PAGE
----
nymph, and nymphs Munn, The Mother of the Gods, Athens, and the Tyranny of Asia: A Study of Sovereignty in Ancient Religion (2006) 140
nymphs, and hermes Miller and Clay, Tracking Hermes, Pursuing Mercury (2019) 128
odysseus, and hermes Miller and Clay, Tracking Hermes, Pursuing Mercury (2019) 128, 129
odysseus Farrell, Juno's Aeneid: A Battle for Heroic Identity (2021) 87; Fletcher, The Ass of the Gods: Apuleius' Golden Ass, the Onos Attributed to Lucian, and Graeco-Roman Metamorphosis Literature (2023) 18, 19; Lipka, Epiphanies and Dreams in Greek Polytheism: Textual Genres and 'Reality' from Homer to Heliodorus (2021) 29; Morrison, Apollonius Rhodius, Herodotus and Historiography (2020) 92; Munn, The Mother of the Gods, Athens, and the Tyranny of Asia: A Study of Sovereignty in Ancient Religion (2006) 140; Roller, A Guide to the Geography of Pliny the Elder (2022) 143; Zawanowska and Wilk, The Character of David in Judaism, Christianity and Islam: Warrior, Poet, Prophet and King (2022) 370
odyssey, homers Morrison, Apollonius Rhodius, Herodotus and Historiography (2020) 92
ogygia Farrell, Juno's Aeneid: A Battle for Heroic Identity (2021) 87; Miller and Clay, Tracking Hermes, Pursuing Mercury (2019) 129
olympian gods Lipka, Epiphanies and Dreams in Greek Polytheism: Textual Genres and 'Reality' from Homer to Heliodorus (2021) 29
pan Fletcher, The Ass of the Gods: Apuleius' Golden Ass, the Onos Attributed to Lucian, and Graeco-Roman Metamorphosis Literature (2023) 19
pedasus Munn, The Mother of the Gods, Athens, and the Tyranny of Asia: A Study of Sovereignty in Ancient Religion (2006) 140
peleus Munn, The Mother of the Gods, Athens, and the Tyranny of Asia: A Study of Sovereignty in Ancient Religion (2006) 140
phaeacians Farrell, Juno's Aeneid: A Battle for Heroic Identity (2021) 87; Lipka, Epiphanies and Dreams in Greek Polytheism: Textual Genres and 'Reality' from Homer to Heliodorus (2021) 29
phorcys Farrell, Juno's Aeneid: A Battle for Heroic Identity (2021) 94
phrygia and phrygians, hellespontine Munn, The Mother of the Gods, Athens, and the Tyranny of Asia: A Study of Sovereignty in Ancient Religion (2006) 140
picus Fletcher, The Ass of the Gods: Apuleius' Golden Ass, the Onos Attributed to Lucian, and Graeco-Roman Metamorphosis Literature (2023) 19
pigs Fletcher, The Ass of the Gods: Apuleius' Golden Ass, the Onos Attributed to Lucian, and Graeco-Roman Metamorphosis Literature (2023) 18
plants Fletcher, The Ass of the Gods: Apuleius' Golden Ass, the Onos Attributed to Lucian, and Graeco-Roman Metamorphosis Literature (2023) 19
plot Lipka, Epiphanies and Dreams in Greek Polytheism: Textual Genres and 'Reality' from Homer to Heliodorus (2021) 29
polyphemus Farrell, Juno's Aeneid: A Battle for Heroic Identity (2021) 87
pomptine marsh Roller, A Guide to the Geography of Pliny the Elder (2022) 143
poseidon Farrell, Juno's Aeneid: A Battle for Heroic Identity (2021) 87
purifications Luck, Arcana mundi: magic and the occult in the Greek and Roman worlds: a collection of ancient texts (2006) 96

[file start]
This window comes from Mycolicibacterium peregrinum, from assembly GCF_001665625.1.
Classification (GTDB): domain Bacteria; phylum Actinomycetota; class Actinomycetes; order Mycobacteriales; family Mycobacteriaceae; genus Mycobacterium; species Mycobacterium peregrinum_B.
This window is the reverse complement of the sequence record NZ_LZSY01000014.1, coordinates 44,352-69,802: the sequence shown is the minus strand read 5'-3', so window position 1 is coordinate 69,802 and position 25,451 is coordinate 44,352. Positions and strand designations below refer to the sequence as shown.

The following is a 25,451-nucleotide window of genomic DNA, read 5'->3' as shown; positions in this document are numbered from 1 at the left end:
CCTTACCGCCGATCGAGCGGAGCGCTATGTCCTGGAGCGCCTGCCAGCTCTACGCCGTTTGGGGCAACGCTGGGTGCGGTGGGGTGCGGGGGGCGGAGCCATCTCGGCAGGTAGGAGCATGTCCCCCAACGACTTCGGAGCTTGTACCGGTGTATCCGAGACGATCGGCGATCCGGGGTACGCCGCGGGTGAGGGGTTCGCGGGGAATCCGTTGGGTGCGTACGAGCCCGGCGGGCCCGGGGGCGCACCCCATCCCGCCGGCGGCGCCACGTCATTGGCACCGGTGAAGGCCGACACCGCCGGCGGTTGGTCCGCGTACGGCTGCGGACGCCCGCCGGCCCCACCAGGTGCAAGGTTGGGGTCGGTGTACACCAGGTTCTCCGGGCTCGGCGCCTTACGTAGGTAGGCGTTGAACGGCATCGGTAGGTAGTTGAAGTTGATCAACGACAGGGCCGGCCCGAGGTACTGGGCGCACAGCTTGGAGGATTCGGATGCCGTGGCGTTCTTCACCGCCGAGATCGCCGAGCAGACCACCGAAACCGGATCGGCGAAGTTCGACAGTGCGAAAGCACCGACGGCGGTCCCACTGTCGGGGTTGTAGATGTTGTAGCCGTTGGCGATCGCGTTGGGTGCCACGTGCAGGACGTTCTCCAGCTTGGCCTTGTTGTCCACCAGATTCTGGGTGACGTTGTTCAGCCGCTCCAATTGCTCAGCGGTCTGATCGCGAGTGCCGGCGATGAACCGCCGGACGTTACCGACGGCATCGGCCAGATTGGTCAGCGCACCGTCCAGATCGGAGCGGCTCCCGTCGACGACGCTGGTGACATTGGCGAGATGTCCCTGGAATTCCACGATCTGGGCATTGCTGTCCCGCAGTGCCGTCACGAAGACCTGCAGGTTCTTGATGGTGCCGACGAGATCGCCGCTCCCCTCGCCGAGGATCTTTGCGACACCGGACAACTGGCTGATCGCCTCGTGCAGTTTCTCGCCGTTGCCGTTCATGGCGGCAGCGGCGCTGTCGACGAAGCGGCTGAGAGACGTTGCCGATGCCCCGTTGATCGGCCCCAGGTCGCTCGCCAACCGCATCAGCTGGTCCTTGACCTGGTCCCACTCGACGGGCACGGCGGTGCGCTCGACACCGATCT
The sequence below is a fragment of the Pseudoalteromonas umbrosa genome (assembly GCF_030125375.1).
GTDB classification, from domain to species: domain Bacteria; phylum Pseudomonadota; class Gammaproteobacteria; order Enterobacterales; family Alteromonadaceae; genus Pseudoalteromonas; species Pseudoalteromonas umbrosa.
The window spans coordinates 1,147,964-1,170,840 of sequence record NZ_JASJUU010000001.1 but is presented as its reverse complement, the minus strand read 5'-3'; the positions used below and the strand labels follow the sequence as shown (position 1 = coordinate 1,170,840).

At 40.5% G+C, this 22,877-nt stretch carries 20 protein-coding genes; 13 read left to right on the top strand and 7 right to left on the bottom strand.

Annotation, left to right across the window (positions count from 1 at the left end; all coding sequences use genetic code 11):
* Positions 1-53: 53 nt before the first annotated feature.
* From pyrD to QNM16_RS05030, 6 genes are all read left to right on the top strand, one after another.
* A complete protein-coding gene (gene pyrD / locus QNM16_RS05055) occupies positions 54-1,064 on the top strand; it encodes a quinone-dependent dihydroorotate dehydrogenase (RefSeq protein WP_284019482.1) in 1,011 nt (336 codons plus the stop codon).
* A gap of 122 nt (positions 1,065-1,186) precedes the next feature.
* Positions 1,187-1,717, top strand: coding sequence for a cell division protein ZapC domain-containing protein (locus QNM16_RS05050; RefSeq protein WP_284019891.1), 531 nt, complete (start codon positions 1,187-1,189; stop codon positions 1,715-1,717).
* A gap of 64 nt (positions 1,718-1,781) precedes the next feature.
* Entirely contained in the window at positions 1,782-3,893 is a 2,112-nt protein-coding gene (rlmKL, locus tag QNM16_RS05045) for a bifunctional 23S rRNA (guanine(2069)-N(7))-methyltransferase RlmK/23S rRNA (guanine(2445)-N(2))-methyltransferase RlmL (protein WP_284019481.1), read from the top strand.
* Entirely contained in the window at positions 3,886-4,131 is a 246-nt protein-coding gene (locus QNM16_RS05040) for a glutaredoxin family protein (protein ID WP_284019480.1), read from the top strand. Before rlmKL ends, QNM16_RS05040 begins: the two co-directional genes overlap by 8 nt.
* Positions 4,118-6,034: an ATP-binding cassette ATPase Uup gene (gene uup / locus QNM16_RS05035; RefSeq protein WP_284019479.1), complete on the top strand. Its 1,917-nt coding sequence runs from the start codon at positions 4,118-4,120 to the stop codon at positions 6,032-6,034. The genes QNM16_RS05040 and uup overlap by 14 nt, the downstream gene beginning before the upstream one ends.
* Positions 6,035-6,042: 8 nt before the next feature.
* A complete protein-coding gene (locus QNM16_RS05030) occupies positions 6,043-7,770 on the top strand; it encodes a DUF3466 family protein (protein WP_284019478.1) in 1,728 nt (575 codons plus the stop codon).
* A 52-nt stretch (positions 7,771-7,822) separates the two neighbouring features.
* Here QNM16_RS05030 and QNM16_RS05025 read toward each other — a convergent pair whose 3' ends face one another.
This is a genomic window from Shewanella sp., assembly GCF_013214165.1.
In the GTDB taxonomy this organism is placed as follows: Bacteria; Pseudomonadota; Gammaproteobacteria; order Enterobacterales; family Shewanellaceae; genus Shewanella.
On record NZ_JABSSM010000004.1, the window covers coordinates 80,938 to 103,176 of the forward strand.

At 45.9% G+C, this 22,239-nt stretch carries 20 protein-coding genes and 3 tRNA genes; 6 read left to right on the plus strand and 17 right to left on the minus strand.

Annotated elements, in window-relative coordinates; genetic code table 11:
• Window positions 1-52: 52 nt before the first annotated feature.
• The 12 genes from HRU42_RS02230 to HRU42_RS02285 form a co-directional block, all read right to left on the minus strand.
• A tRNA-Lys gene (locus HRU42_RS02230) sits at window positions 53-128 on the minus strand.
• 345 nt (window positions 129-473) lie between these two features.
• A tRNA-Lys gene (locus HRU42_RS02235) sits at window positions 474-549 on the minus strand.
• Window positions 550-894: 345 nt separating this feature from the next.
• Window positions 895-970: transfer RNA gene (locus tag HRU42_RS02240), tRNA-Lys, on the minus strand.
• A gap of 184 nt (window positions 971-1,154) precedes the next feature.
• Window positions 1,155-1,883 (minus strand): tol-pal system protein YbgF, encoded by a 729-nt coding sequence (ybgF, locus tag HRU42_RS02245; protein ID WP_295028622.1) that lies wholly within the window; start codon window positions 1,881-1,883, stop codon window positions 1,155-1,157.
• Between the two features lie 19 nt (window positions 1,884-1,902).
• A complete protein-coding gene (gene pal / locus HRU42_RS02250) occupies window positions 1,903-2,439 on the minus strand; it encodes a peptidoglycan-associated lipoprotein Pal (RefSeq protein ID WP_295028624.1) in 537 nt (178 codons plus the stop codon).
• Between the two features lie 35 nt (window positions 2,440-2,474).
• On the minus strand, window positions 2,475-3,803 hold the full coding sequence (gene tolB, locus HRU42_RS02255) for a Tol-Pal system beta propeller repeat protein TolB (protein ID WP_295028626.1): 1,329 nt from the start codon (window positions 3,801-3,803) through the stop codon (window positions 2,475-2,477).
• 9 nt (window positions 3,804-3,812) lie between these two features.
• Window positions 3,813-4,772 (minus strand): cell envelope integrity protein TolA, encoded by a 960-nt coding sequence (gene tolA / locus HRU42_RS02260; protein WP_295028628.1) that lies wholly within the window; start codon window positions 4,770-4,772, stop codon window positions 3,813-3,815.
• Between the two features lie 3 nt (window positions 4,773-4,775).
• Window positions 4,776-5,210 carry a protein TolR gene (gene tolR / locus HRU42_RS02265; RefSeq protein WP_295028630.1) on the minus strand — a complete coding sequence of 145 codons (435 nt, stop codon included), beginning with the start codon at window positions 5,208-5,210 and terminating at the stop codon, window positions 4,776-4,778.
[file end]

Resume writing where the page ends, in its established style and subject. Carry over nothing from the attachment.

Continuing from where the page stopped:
queen (regina, potnia) Farrell, Juno's Aeneid: A Battle for Heroic Identity (2021) 94
rages Toloni, The Story of Tobit: A Comparative Literary Analysis (2022) 49
rationalizing Fletcher, The Ass of the Gods: Apuleius' Golden Ass, the Onos Attributed to Lucian, and Graeco-Roman Metamorphosis Literature (2023) 19
sacred marriage, in myth Munn, The Mother of the Gods, Athens, and the Tyranny of Asia: A Study of Sovereignty in Ancient Religion (2006) 140
sacred marriage Munn, The Mother of the Gods, Athens, and the Tyranny of Asia: A Study of Sovereignty in Ancient Religion (2006) 140
scheria Farrell, Juno's Aeneid: A Battle for Heroic Identity (2021) 87
scylla and charybdis Farrell, Juno's Aeneid: A Battle for Heroic Identity (2021) 87
sheep Fletcher, The Ass of the Gods: Apuleius' Golden Ass, the Onos Attributed to Lucian, and Graeco-Roman Metamorphosis Literature (2023) 18
sicily Farrell, Juno's Aeneid: A Battle for Heroic Identity (2021) 94
siren Lipka, Epiphanies and Dreams in Greek Polytheism: Textual Genres and 'Reality' from Homer to Heliodorus (2021) 29
storm Farrell, Juno's Aeneid: A Battle for Heroic Identity (2021) 87, 94
telemachus Lipka, Epiphanies and Dreams in Greek Polytheism: Textual Genres and 'Reality' from Homer to Heliodorus (2021) 29
telepylus Farrell, Juno's Aeneid: A Battle for Heroic Identity (2021) 94
theophrastus of eresos Roller, A Guide to the Geography of Pliny the Elder (2022) 143
thetis Lipka, Epiphanies and Dreams in Greek Polytheism: Textual Genres and 'Reality' from Homer to Heliodorus (2021) 29; Munn, The Mother of the Gods, Athens, and the Tyranny of Asia: A Study of Sovereignty in Ancient Religion (2006) 140
time, synchronism Farrell, Juno's Aeneid: A Battle for Heroic Identity (2021) 87
time Farrell, Juno's Aeneid: A Battle for Heroic Identity (2021) 87
tithonus Munn, The Mother of the Gods, Athens, and the Tyranny of Asia: A Study of Sovereignty in Ancient Religion (2006) 140
troad Munn, The Mother of the Gods, Athens, and the Tyranny of Asia: A Study of Sovereignty in Ancient Religion (2006) 140
trojan war Farrell, Juno's Aeneid: A Battle for Heroic Identity (2021) 87; Munn, The Mother of the Gods, Athens, and the Tyranny of Asia: A Study of Sovereignty in Ancient Religion (2006) 140; Zawanowska and Wilk, The Character of David in Judaism, Christianity and Islam: Warrior, Poet, Prophet and King (2022) 370
trojans Farrell, Juno's Aeneid: A Battle for Heroic Identity (2021) 87, 94
troy Farrell, Juno's Aeneid: A Battle for Heroic Identity (2021) 87
twists, turns, in odyssey Toloni, The Story of Tobit: A Comparative Literary Analysis (2022) 49
tyranny, theology of Munn, The Mother of the Gods, Athens, and the Tyranny of Asia: A Study of Sovereignty in Ancient Religion (2006) 140
ulysses Farrell, Juno's Aeneid: A Battle for Heroic Identity (2021) 87; Fletcher, The Ass of the Gods: Apuleius' Golden Ass, the Onos Attributed to Lucian, and Graeco-Roman Metamorphosis Literature (2023) 18
venus Miller and Clay, Tracking Hermes, Pursuing Mercury (2019) 129
vergil, aeneid Miller and Clay, Tracking Hermes, Pursuing Mercury (2019) 129
vergil Miller and Clay, Tracking Hermes, Pursuing Mercury (2019) 129
visibility Lipka, Epiphanies and Dreams in Greek Polytheism: Textual Genres and 'Reality' from Homer to Heliodorus (2021) 29
wandering Farrell, Juno's Aeneid: A Battle for Heroic Identity (2021) 87
werewolves Fletcher, The Ass of the Gods: Apuleius' Golden Ass, the Onos Attributed to Lucian, and Graeco-Roman Metamorphosis Literature (2023) 19
winds Farrell, Juno's Aeneid: A Battle for Heroic Identity (2021) 94
witches Fletcher, The Ass of the Gods: Apuleius' Golden Ass, the Onos Attributed to Lucian, and Graeco-Roman Metamorphosis Literature (2023) 19
wolves Fletcher, The Ass of the Gods: Apuleius' Golden Ass, the Onos Attributed to Lucian, and Graeco-Roman Metamorphosis Literature (2023) 18
xenophon Morrison, Apollonius Rhodius, Herodotus and Historiography (2020) 92